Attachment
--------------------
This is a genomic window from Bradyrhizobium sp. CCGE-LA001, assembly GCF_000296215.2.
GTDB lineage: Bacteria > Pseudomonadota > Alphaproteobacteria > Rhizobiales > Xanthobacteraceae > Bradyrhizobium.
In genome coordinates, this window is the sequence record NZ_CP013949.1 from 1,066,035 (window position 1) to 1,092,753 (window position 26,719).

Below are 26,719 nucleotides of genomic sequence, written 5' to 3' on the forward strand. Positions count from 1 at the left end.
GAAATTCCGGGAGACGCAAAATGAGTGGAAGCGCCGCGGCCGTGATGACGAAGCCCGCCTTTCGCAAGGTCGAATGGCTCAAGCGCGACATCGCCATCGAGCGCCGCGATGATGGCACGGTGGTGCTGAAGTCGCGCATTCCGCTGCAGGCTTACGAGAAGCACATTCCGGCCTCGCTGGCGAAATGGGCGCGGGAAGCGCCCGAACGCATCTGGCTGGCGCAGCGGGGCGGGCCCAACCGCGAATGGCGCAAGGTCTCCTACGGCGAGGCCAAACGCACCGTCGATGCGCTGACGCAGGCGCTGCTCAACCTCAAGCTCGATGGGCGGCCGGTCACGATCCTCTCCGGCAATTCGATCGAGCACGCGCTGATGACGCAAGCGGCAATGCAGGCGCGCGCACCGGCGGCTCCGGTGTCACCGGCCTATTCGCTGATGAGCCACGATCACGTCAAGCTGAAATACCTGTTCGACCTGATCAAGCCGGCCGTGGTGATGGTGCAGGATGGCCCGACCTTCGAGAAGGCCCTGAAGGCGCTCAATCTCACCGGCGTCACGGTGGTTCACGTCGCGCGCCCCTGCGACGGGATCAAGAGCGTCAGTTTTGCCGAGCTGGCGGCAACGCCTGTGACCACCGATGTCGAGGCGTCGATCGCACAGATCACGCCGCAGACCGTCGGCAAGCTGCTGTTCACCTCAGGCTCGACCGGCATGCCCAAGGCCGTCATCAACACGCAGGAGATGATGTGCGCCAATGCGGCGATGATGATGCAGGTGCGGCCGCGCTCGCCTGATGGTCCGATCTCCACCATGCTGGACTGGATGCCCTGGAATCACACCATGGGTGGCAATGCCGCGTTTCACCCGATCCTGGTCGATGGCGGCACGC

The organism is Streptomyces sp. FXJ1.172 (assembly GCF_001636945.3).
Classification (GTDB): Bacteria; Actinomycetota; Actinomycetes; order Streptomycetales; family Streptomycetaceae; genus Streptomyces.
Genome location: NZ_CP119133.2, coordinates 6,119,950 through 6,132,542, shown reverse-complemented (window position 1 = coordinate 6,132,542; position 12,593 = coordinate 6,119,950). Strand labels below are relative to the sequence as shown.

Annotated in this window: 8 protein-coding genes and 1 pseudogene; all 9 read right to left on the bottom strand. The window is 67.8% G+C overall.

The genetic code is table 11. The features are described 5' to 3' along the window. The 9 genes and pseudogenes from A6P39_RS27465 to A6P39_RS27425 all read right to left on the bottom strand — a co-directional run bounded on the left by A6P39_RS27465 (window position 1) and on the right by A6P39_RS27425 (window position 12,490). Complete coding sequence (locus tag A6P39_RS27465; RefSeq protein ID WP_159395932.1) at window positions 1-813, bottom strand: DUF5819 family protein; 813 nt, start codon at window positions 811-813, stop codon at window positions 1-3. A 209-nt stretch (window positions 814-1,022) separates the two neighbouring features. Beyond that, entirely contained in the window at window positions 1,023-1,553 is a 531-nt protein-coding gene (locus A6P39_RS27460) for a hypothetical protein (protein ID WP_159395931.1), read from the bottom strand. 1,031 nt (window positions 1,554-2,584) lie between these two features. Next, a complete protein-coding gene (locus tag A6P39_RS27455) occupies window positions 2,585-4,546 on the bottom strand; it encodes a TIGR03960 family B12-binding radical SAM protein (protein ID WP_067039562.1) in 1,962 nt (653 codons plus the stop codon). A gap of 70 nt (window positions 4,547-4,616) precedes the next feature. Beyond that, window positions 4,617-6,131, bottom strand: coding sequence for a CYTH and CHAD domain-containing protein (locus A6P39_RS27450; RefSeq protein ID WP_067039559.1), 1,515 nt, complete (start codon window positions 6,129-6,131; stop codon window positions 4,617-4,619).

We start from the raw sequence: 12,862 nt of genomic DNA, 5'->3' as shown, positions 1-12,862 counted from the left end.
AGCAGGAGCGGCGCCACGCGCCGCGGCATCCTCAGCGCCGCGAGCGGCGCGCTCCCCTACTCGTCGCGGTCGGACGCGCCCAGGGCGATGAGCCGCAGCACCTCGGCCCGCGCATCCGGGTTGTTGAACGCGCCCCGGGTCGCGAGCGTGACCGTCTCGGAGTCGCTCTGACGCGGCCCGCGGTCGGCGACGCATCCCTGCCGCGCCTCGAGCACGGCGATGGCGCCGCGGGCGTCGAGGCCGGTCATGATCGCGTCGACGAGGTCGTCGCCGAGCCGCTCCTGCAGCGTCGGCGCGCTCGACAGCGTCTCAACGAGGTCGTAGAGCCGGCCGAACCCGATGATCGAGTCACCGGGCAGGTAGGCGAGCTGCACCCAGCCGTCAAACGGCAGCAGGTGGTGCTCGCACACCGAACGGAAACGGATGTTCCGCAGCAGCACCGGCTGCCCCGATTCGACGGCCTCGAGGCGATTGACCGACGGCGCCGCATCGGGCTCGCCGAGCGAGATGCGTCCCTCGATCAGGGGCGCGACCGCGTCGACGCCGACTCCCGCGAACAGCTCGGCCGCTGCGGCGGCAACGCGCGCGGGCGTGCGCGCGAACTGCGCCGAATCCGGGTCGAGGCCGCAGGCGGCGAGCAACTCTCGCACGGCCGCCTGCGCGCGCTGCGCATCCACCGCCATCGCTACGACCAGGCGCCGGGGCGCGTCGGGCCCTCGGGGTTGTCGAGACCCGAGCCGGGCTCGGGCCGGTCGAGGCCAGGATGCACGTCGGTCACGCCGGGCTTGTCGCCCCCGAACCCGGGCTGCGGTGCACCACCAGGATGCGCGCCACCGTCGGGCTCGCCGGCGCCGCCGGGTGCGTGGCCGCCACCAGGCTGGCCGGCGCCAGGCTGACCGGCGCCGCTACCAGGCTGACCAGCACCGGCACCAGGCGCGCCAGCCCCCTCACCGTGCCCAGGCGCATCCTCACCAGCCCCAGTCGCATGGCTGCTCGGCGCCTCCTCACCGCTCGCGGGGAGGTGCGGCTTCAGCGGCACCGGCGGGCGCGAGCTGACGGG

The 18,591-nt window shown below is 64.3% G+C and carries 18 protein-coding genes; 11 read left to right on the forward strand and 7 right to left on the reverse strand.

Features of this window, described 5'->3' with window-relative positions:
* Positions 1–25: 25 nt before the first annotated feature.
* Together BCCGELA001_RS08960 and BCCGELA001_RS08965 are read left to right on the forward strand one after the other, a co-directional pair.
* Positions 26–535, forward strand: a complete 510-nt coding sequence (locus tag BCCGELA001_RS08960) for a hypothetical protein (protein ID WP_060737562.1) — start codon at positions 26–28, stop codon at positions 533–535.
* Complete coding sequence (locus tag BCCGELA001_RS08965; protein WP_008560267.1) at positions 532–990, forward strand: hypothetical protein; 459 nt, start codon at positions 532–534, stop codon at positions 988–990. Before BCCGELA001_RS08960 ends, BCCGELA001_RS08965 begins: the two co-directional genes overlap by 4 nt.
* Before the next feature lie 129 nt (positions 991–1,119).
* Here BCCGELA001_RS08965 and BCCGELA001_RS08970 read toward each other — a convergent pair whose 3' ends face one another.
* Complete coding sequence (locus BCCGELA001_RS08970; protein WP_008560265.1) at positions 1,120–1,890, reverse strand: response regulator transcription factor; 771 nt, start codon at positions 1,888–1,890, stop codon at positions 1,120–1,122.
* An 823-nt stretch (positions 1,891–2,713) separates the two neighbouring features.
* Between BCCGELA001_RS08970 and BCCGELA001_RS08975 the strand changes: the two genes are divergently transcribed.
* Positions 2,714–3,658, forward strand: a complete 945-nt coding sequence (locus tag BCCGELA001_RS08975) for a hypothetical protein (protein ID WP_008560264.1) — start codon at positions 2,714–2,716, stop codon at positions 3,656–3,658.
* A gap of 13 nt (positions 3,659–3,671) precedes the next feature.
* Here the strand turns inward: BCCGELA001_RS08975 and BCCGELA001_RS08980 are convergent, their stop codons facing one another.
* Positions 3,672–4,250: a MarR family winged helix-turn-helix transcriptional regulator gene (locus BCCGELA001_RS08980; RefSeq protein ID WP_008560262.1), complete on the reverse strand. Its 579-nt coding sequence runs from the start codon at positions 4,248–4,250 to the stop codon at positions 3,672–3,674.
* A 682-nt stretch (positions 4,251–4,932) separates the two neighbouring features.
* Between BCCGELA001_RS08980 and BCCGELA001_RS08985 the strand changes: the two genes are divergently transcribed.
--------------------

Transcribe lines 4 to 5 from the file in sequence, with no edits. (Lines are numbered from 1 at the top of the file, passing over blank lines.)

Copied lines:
Below are 26,719 nucleotides of genomic sequence, written 5' to 3' on the forward strand. Positions count from 1 at the left end.
GAAATTCCGGGAGACGCAAAATGAGTGGAAGCGCCGCGGCCGTGATGACGAAGCCCGCCTTTCGCAAGGTCGAATGGCTCAAGCGCGACATCGCCATCGAGCGCCGCGATGATGGCACGGTGGTGCTGAAGTCGCGCATTCCGCTGCAGGCTTACGAGAAGCACATTCCGGCCTCGCTGGCGAAATGGGCGCGGGAAGCGCCCGAACGCATCTGGCTGGCGCAGCGGGGCGGGCCCAACCGCGAATGGCGCAAGGTCTCCTACGGCGAGGCCAAACGCACCGTCGATGCGCTGACGCAGGCGCTGCTCAACCTCAAGCTCGATGGGCGGCCGGTCACGATCCTCTCCGGCAATTCGATCGAGCACGCGCTGATGACGCAAGCGGCAATGCAGGCGCGCGCACCGGCGGCTCCGGTGTCACCGGCCTATTCGCTGATGAGCCACGATCACGTCAAGCTGAAATACCTGTTCGACCTGATCAAGCCGGCCGTGGTGATGGTGCAGGATGGCCCGACCTTCGAGAAGGCCCTGAAGGCGCTCAATCTCACCGGCGTCACGGTGGTTCACGTCGCGCGCCCCTGCGACGGGATCAAGAGCGTCAGTTTTGCCGAGCTGGCGGCAACGCCTGTGACCACCGATGTCGAGGCGTCGATCGCACAGATCACGCCGCAGACCGTCGGCAAGCTGCTGTTCACCTCAGGCTCGACCGGCATGCCCAAGGCCGTCATCAACACGCAGGAGATGATGTGCGCCAATGCGGCGATGATGATGCAGGTGCGGCCGCGCTCGCCTGATGGTCCGATCTCCACCATGCTGGACTGGATGCCCTGGAATCACACCATGGGTGGCAATGCCGCGTTTCACCCGATCCTGGTCGATGGCGGCACGC